Metalsmithing: Part 3

I have no projects to show for the past few months, unless you’d like to read some grants (not recommended). Those have been successful, but things around the house haven’t. The temperature and humidity have changed so much that my DIY Shampoo is creating some serious scalp confusion. Our beautiful and promising garden rebounded after the drought by producing an amazing amount of tomatoes and peppers that will sadly never ripen because we’ve run out of summer heat. We’ve been eating a crazy bland diet just for fun so I don’t even have delicious recipes to share. Plus, it’s September, the season of depression, and so I haven’t really been inspired to tackle any sewing projects.

So here’s a project  from summer that I haven’t yet shared. It’s the last of the posts documenting my metalsmithing class at the Indianapolis Arts Center.

The last of our projects had to incorporate the use of a jeweler’s saw, sweat soldering, solid and tube rivets, setting a bevel and edge to edge soldering. With all those specific requirements I learned a lot of processes I wouldn’t have normally, but my “finished” pieces look pretty clumsy.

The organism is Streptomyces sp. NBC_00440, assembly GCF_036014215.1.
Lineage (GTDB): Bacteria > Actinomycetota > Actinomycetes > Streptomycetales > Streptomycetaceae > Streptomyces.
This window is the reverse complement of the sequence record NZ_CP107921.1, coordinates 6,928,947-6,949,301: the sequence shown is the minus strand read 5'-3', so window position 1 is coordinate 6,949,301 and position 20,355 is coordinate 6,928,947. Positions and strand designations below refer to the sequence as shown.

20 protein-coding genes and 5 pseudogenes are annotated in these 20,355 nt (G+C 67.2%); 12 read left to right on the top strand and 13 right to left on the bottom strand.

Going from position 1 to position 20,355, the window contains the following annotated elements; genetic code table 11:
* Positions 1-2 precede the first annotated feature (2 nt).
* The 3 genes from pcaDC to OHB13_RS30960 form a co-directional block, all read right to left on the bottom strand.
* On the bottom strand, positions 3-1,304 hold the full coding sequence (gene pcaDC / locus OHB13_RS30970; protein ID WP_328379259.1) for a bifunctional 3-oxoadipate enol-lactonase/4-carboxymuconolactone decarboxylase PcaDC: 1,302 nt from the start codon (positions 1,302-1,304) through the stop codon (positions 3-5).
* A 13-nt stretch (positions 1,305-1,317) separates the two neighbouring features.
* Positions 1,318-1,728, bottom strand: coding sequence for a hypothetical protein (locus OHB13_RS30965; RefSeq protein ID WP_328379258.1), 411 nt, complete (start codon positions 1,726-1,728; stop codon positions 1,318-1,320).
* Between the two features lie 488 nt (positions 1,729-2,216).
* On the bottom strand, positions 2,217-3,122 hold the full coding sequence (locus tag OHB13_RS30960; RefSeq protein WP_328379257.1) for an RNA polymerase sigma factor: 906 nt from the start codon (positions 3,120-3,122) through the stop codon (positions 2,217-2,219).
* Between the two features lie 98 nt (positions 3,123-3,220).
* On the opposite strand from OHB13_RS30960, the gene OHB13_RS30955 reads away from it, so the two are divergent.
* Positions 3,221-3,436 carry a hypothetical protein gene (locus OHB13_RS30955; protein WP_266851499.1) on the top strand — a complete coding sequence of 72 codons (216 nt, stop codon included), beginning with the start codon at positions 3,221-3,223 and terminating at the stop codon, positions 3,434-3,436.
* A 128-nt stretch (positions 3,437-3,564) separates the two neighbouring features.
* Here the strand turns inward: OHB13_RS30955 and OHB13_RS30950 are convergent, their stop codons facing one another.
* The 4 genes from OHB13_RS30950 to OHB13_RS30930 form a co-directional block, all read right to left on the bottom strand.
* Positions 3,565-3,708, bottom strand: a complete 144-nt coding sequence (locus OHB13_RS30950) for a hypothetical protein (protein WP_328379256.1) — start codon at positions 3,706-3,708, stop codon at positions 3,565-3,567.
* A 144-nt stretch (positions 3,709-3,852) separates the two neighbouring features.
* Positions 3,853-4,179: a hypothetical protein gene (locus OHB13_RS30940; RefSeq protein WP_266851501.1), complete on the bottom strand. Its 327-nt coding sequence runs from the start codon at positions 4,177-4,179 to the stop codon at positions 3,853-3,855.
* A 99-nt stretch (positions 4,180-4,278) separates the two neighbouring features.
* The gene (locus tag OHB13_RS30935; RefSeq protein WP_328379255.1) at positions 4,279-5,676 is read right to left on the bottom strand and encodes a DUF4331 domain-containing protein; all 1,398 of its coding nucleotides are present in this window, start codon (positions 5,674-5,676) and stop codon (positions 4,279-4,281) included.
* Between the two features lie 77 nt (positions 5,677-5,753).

I have hours of practice to go before I become even the least bit comfortable putting all these elements together to make jewelry resembling something people would actually wear, but I at least feel I finally have a small understanding of what it takes to work with metal. One thing I absolutely know is that I’m a complete fan of torches and excessive hammering.

Bracelet: Rolled brass oval, sweat soldered to a copper oval with a brass leaf riveted to the top. Tube rivets on each end serve as a way to fasten this 2 inch piece to a chain.

Rolled copper strips imprinted with lace. Rose quartz setting using edge to edge soldering.

Die cut opening behind stone so that buildup and residue can exit and will not dislodge stone.


See other metalsmithing posts here and here.


2 responses to “Metalsmithing: Part 3”

  1. Hilary Avatar

    Seriously, Claire? I just took a metalsmithing jewelry class this summer. I made three pendants over the three days (and then decided I don’t have the patience for the work — very tedious).

    When are you coming to hang out in Berlin? There are a few projects that I’m sure I could use your help on! I’ll feed ya all the asparagus pickles, kimchi, and homemade jam you can eat 🙂

    1. Claire Avatar

      I was actually just lamenting to my husband tonight that it’s a shame that you and I live so far apart because I can’t get over how much we have in common! A crafty getaway to Berlin sounds pretty amazing 🙂

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